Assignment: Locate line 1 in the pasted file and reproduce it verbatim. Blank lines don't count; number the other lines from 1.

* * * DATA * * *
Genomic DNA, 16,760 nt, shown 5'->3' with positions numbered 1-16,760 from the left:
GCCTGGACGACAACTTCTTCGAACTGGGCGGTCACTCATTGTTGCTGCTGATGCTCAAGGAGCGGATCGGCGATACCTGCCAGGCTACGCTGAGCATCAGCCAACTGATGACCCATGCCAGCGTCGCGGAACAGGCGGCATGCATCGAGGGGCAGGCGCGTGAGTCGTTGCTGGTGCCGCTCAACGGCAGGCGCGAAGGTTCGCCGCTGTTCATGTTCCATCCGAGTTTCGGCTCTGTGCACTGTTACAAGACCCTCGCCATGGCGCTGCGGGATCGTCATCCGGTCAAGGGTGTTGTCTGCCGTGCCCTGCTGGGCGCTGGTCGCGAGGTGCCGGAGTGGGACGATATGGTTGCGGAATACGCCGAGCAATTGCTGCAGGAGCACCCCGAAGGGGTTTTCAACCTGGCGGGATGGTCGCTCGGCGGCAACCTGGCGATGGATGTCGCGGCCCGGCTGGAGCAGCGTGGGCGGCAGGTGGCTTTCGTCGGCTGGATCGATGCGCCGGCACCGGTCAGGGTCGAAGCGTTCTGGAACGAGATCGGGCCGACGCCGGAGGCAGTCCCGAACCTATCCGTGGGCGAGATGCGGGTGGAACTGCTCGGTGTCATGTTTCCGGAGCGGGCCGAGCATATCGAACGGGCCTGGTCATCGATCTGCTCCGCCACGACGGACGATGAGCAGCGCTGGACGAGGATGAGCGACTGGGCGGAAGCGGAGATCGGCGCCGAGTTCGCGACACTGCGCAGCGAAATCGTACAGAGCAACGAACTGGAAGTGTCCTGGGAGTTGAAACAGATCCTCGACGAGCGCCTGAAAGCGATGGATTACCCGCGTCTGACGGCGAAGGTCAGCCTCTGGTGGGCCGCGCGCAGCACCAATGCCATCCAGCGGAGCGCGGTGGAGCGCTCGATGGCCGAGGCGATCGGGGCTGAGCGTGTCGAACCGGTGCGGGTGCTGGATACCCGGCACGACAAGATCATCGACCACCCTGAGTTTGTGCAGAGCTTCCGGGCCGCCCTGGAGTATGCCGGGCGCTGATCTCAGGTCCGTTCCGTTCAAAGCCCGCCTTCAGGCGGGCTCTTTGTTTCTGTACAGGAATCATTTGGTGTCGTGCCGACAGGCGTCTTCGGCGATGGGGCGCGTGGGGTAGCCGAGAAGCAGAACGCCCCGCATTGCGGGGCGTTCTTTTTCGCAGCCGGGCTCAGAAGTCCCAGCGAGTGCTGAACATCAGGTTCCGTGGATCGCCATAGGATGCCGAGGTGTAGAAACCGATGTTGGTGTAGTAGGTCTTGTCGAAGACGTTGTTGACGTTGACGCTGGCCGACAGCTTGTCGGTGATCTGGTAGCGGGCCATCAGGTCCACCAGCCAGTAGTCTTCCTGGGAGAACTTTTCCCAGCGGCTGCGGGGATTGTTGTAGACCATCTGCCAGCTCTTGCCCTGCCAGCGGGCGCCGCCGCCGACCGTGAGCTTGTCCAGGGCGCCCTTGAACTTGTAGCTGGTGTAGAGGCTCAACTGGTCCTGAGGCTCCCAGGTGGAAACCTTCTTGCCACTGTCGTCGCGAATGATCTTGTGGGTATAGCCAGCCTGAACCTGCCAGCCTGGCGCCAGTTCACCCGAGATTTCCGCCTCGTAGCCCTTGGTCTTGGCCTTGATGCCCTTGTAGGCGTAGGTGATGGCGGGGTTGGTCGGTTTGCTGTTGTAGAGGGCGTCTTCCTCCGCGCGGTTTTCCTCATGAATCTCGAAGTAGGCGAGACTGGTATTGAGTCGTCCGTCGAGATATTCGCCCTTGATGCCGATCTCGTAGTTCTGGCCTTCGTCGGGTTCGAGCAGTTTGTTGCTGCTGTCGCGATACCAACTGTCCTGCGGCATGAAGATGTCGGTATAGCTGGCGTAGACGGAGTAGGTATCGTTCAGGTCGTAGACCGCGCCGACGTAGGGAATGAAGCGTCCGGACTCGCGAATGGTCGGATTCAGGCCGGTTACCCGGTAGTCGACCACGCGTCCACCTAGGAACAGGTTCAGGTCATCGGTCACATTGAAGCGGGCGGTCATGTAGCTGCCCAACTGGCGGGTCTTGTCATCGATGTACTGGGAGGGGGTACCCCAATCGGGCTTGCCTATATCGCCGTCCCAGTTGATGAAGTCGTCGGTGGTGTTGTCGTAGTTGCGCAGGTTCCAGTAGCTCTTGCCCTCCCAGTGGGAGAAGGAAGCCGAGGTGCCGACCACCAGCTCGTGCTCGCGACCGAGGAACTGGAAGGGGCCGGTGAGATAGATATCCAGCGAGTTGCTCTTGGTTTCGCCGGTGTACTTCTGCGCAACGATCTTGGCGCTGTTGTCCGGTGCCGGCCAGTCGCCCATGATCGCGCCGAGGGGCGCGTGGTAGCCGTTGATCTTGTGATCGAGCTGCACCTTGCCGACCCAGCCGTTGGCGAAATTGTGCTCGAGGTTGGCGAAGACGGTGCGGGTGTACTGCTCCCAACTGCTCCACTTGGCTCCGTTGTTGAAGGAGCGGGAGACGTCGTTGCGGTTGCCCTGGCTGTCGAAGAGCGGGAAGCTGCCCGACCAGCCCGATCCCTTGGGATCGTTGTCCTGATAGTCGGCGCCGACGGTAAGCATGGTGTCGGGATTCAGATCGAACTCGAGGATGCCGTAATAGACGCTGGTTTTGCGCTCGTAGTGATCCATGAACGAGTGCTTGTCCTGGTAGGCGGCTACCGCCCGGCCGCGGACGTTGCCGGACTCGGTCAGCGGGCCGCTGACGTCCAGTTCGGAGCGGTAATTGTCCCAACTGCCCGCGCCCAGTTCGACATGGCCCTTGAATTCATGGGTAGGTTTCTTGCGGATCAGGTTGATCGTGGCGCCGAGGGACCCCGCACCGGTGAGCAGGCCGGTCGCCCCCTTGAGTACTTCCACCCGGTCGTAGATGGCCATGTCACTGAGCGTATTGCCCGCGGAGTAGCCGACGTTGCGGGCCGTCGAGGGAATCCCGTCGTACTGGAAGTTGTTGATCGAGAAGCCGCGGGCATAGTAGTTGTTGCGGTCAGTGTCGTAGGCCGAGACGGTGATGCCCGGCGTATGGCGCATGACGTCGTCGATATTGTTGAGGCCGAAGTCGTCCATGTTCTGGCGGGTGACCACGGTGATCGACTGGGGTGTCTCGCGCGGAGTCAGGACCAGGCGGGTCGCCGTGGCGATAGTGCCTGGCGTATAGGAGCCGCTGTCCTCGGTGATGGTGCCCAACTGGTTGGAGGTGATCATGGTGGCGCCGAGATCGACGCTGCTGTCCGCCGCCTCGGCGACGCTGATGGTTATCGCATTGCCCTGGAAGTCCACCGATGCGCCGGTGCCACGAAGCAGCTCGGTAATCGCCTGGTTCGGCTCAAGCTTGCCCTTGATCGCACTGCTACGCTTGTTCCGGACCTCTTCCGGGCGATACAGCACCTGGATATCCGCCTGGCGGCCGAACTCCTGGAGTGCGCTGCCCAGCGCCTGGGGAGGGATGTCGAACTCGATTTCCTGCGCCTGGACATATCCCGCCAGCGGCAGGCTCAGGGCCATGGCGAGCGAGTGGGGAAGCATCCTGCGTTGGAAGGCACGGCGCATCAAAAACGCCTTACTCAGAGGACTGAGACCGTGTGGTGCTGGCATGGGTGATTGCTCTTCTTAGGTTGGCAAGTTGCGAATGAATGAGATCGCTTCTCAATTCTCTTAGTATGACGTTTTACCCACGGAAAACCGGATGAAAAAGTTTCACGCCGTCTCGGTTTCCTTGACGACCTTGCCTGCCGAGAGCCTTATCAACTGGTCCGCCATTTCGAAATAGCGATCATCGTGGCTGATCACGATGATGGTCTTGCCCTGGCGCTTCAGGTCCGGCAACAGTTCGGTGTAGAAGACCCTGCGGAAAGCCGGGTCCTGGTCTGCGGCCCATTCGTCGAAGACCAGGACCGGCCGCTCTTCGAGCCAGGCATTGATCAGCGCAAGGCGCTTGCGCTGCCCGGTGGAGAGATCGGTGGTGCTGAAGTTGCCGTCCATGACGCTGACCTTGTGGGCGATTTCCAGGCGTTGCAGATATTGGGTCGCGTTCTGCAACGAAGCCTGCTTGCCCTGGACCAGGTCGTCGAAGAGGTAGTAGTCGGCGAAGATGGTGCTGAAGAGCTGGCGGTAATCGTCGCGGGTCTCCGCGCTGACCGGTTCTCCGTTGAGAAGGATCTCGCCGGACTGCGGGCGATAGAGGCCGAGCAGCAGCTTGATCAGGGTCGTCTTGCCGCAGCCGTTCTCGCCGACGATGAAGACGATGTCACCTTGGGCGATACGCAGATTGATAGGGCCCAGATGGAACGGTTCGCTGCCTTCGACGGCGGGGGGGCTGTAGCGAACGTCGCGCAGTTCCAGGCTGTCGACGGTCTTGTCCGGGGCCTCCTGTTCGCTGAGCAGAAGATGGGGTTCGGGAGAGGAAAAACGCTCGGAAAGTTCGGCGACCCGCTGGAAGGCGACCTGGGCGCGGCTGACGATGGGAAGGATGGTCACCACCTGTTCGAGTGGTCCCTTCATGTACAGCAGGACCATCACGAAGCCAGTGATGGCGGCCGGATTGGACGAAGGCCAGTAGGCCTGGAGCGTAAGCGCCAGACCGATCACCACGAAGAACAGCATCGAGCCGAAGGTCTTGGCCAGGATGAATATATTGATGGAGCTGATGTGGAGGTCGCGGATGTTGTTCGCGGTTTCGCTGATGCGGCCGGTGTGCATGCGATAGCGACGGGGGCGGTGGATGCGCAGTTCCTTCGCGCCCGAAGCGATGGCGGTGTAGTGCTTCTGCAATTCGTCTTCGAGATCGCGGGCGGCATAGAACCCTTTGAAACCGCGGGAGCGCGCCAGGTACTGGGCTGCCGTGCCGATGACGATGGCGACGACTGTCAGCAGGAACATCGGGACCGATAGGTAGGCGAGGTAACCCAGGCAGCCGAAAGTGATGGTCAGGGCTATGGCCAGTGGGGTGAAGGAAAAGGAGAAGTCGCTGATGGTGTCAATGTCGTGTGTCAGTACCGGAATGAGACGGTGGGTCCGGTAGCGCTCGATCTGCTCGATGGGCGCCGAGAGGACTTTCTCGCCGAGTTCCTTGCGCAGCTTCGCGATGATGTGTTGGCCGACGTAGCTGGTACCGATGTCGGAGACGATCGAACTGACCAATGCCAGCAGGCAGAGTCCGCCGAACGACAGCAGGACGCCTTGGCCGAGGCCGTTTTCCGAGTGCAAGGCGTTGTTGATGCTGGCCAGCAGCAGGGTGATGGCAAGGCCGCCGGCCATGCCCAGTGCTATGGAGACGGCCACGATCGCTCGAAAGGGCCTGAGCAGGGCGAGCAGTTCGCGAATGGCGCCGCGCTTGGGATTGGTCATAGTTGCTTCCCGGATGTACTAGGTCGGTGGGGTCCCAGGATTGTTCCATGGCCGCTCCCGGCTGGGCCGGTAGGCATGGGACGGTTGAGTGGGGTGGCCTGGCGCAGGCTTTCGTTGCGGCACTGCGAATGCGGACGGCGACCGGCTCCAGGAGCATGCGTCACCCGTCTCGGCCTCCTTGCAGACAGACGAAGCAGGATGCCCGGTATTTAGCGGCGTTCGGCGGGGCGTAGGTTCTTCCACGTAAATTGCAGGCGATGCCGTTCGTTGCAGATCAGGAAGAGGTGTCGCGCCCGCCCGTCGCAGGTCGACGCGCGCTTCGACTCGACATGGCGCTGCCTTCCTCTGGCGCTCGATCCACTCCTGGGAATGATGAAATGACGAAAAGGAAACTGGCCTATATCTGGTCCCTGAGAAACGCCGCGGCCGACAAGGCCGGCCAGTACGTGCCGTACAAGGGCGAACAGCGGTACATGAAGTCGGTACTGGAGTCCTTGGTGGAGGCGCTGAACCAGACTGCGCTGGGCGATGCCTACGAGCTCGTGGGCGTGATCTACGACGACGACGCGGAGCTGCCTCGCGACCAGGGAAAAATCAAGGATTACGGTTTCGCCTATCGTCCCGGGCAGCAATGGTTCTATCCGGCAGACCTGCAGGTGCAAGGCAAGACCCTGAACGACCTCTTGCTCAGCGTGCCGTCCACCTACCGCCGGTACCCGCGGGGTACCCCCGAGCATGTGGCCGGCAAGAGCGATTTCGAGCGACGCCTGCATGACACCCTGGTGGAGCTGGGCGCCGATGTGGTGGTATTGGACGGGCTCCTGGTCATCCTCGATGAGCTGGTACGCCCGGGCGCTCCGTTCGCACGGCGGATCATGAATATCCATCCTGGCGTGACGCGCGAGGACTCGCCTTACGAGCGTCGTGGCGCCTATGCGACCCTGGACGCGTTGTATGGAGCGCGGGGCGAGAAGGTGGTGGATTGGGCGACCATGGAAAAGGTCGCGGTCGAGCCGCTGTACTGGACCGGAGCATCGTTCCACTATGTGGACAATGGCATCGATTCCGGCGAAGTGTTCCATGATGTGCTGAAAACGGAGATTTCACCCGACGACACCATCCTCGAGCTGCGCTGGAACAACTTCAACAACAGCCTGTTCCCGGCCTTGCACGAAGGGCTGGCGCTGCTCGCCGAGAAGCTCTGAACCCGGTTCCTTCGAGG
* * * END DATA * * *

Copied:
Genomic DNA, 16,760 nt, shown 5'->3' with positions numbered 1-16,760 from the left: